February-March, 1945: Battle for Iwo Jima Summary

  • Last updated on November 11, 2022

The eight square miles of Iwo Jima, defended by Tadamichi Kuribayashi, served as the most important Japanese base in the Bonin-Volcano chain because its defenders could provide Japan with a two-hour advance warning of impending U.S. air attacks from the Marianas, and fighters from its airfields could intercept oncoming U.S. planes. Following a heavy but ineffective naval bombardment, U.S. Marines landed on Iwo Jima on February 19, 1945. The U.S. advance was hampered by volcanic sand and enemy defenses including miles of underground tunnels and trenches.

The eight square miles of Iwo Jima, defended by Tadamichi Kuribayashi, served as the most important Japanese base in the Bonin-Volcano chain because its defenders could provide Japan with a two-hour advance warning of impending U.S. air attacks from the Marianas, and fighters from its airfields could intercept oncoming U.S. planes. Following a heavy but ineffective naval bombardment, U.S. Marines landed on Iwo Jima on February 19, 1945. The U.S. advance was hampered by volcanic sand and enemy defenses including miles of underground tunnels and trenches.

One of the most dramatic photographs to come out of any war shows soldiers raising an American flag on Iwo Jima after U.S. troops captured the island. (National Archives)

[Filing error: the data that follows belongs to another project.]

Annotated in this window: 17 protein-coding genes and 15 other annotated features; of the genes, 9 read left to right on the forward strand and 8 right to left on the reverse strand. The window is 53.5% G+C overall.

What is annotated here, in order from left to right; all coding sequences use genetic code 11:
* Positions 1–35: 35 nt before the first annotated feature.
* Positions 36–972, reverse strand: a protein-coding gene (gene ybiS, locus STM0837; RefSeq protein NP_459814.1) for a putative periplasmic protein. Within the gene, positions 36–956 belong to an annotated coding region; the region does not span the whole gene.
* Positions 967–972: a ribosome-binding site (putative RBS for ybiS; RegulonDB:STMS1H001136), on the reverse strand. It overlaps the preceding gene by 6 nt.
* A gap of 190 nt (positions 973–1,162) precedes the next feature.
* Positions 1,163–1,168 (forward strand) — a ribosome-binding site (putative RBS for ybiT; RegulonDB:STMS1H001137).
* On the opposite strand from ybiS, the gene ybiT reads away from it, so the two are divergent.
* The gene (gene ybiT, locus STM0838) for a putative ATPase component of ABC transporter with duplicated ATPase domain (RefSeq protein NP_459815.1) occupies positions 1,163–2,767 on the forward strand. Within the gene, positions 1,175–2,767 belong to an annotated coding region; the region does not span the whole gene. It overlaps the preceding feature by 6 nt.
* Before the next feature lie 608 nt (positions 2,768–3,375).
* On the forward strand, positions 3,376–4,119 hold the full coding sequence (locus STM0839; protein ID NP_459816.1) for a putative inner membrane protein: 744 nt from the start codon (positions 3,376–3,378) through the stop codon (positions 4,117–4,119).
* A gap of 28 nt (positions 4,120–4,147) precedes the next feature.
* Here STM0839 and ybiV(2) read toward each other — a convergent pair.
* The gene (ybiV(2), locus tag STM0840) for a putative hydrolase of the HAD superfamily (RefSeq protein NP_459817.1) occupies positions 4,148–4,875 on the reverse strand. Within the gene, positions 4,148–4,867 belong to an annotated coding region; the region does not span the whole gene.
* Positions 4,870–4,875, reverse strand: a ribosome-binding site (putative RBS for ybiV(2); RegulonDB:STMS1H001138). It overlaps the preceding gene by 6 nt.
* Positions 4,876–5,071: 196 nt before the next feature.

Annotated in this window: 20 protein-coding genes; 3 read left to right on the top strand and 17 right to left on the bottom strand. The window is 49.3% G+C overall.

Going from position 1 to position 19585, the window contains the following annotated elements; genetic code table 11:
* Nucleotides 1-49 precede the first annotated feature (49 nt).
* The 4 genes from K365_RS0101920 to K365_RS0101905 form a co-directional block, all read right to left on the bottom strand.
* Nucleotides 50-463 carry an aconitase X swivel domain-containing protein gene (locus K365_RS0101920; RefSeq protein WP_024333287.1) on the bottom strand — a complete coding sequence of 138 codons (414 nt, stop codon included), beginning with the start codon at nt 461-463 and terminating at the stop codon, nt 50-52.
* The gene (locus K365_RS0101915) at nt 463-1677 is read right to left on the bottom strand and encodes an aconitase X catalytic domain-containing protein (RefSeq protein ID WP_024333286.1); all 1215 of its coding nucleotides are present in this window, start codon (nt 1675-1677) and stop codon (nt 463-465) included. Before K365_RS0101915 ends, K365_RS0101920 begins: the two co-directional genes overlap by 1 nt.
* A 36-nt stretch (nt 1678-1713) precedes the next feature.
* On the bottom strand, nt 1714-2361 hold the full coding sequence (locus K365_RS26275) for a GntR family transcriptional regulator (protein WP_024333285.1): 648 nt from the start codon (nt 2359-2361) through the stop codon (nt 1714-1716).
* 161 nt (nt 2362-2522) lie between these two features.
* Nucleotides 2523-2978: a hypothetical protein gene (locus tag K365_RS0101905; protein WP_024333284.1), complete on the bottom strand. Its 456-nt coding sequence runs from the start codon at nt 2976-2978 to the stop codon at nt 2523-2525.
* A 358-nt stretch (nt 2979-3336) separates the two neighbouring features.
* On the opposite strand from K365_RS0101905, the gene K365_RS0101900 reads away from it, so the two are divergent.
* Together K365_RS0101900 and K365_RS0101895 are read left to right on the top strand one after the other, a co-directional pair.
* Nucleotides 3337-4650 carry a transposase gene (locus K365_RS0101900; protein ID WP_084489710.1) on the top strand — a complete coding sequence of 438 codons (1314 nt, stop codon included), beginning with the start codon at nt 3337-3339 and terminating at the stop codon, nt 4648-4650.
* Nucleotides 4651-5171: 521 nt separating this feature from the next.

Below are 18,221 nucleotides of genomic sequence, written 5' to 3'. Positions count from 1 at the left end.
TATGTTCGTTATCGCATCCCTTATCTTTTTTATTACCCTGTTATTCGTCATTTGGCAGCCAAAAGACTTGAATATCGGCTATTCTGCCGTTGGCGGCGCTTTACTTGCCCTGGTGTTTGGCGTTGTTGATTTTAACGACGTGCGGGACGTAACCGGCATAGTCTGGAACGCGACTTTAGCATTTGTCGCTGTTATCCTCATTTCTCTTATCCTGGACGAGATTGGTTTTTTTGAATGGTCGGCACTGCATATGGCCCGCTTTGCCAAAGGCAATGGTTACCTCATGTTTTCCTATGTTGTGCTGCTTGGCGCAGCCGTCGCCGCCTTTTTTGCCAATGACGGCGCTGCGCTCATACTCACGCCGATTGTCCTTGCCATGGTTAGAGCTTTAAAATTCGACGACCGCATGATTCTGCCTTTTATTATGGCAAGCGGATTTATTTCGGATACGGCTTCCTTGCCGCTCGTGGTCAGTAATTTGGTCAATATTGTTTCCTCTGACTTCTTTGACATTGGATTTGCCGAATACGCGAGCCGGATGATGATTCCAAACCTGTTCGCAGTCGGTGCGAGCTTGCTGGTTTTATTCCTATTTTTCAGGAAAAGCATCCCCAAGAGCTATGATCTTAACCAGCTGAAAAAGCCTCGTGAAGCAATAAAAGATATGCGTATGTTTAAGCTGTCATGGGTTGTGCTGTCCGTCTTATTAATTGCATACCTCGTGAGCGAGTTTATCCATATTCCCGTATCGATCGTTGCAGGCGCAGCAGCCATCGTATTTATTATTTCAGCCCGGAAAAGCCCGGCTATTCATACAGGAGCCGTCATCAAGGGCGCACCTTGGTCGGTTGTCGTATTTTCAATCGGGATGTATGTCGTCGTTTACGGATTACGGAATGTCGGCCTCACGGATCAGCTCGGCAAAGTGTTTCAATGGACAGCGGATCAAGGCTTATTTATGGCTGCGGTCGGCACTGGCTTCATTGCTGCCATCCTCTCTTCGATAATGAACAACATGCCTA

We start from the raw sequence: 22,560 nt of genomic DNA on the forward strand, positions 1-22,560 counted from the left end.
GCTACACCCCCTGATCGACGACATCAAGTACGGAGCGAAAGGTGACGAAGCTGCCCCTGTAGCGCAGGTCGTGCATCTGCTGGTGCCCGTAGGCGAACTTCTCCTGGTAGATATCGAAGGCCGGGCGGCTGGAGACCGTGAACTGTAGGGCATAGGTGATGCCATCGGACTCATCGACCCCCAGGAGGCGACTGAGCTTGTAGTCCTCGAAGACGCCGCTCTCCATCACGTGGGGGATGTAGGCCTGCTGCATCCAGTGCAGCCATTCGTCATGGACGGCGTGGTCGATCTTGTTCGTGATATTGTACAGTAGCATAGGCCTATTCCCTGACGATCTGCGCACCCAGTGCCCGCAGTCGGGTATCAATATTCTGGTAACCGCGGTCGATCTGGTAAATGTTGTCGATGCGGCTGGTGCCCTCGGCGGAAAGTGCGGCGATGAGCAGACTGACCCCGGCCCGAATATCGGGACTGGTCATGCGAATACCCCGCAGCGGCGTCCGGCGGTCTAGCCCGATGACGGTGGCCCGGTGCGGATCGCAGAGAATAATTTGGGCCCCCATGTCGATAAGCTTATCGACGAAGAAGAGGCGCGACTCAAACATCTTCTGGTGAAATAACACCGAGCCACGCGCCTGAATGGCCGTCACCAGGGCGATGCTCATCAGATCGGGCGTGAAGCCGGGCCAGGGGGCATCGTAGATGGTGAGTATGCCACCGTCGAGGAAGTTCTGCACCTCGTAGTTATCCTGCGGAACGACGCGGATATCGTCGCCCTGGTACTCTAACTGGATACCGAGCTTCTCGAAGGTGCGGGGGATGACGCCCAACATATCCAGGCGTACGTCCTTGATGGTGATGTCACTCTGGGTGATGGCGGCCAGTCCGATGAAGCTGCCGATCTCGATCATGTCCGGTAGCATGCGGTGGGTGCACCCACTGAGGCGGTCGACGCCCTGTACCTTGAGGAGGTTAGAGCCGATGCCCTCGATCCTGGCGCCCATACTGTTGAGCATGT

Combat focal points were at Mount Suribachi (taken February 23), the airfields (taken February 24–28), and a central area of the island called “the Meatgrinder” (pacified in early March). Fighting ended with a futile nighttime Japanese banzai charge on March 26. The assault on the island, led by Admiral Raymond A. Spruance, killed 5,400 Americans and wounded 17,400 others. Admiral Chester W. Nimitz summed up the fight with the statement “Uncommon valor was a common virtue.” Only 216 Japanese surrendered.

Control of Iwo Jima provided U.S. bombers with fighter escorts to accompany them on their missions to Japan and gave crippled planes access to Allied airfields. Nimitz stated that more U.S. military personnel were thus saved than were lost in the island’s capture.

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